Dr Daszak said that EcoHealth and its partner must now update the NIH twice a year with the current status of its research and how the experiments push them towards the grant’s goal.
Typically, this report is only needed once a year.
EcoHealth will also be required to receive approval for all of its spending using NIH funds before receiving the money.
‘Normally, you spend the money and then invoice NIH, just like any contractual invoice,’ Dr Daszak explained.
‘Now we have to send an explanation of what we’re going to spend the money on the NIH approves it, then we spend the money then we invoice them.’
He said that he ‘understands’ why the NIH would put such requirements in place.
However, when asked by DailyMail.com to explain why the NIH would put such guardrails on EcoHealth, he would not answer and referred questions to the agency.
As part of the renewal agreements, EcoHealth will also not be allowed to continue research in China.
The decision to renew the nonprofit’s grant was met with backlash from parts of the scientific community.
Dr Richard Ebright, a biologist at Rutgers University and longtime lab leak proponent, told DailyMail.com: ‘It is an outrage that EcoHealth Alliance — an organization that potentially shares culpability for the origin of the COVID-19 pandemic … continues to receive US-government grants and contracts.’
A report by the Office of the Inspector General published January found the organization had misused around $89,000 in funding.
He noted the non-profit could not hand over lab notebooks and other records of research being conducted at the lab when asked by US officials.
Dr Daszak denied that this record-keeping failure was linked to the suspension of EcoHealth’s grant. He said EcoHealth had no role in obstructing data related to the pandemic’s origins and information collected at the WIV.
He said the misuse in funding was a small portion of its overall grant.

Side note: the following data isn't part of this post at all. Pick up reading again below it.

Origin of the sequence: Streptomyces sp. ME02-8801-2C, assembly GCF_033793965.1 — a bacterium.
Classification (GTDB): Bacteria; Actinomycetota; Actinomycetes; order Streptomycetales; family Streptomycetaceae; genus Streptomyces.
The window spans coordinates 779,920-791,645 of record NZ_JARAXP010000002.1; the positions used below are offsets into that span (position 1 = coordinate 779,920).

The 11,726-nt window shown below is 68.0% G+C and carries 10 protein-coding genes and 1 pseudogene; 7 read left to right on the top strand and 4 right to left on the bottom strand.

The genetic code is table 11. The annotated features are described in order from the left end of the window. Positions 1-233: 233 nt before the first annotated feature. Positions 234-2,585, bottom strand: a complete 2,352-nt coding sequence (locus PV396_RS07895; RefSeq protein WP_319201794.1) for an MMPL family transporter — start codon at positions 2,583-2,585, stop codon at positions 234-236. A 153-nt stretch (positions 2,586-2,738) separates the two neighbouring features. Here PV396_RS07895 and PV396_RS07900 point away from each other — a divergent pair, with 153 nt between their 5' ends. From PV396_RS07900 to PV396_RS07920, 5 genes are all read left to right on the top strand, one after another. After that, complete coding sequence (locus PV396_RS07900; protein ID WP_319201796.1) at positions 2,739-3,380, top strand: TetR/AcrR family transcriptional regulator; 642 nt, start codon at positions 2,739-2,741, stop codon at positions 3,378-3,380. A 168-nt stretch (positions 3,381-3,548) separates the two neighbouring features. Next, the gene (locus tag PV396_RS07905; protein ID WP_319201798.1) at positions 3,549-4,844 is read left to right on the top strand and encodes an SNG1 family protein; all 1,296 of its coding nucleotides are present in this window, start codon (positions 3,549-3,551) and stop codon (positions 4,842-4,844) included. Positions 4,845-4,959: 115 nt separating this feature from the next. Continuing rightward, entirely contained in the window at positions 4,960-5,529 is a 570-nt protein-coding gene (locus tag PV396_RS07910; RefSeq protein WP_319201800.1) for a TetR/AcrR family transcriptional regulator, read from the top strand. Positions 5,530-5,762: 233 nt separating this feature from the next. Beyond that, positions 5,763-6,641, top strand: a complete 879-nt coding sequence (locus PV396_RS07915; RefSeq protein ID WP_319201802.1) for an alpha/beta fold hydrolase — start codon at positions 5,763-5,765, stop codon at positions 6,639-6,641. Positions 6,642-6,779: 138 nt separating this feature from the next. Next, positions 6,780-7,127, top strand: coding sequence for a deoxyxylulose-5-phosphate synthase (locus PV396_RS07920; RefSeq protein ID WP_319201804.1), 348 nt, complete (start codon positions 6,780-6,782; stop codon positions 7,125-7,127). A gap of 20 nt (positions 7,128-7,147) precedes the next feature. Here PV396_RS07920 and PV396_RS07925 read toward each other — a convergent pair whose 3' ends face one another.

‘The violations were flagrant, were repeated, and damaged US health security and US national security, potentially being causal factors in the origin of Covid, and definitely being causal factors in the obstruction of investigation of the origin of Covid,’ Dr Ebright continued.
Dr Bryce Nickels, a genetics professor at Rutgers, told DailyMail.com, referencing the previous termination of the grant: ‘The US House Energy & Commerce Committee have documented multiple serious violations by EcoHealth Alliance of the contractual terms and conditions of the NIH grant that was just renewed.
‘This decision betrays the trust of US taxpayers and completely undermines the stated goals of the NIH to ‘exemplify and promote the highest level of scientific integrity, public accountability, and social responsibility in the conduct of science.”
Justin Goodman, senior vice president at the White Coat Waste Project, said: ‘The batty taxpayer-funded grant that bankrolled EcoHealth Alliance’s dangerous animal experiments in Wuhan that probably prompted the pandemic should be de-funded, not refunded.
‘Taxpayers should not be forced to fund this reckless, rogue lab contractor that wastes money, breaks the law, abuses animals, and places public health in peril, and we’re working with Congress now to permanently cut the purse strings.
‘Stop the money. Stop the madness.’
While the lab leak theory was initially dismissed as conspiracy and xenophobic, many scientists have come around to the idea that the virus may have escaped during an accident at the WIV.
The research facility is less than 10 miles from an animal slaughter market where the first human case series was clustered.
The FBI and US Department of Energy both currently believe the pandemic has man-made origins, according to recent reports.
Some experts also claim that Covid’s unique spike protein, which it uses to infect people, shows hallmarks of human engineering.
Direct and conclusive evidence for a natural or man-made origin has yet to emerge, but the lack of proof has allowed the fierce debate to proliferate.
Chinese officials, including the WIV, have refused to cooperate with the hunt for Covid’s origins.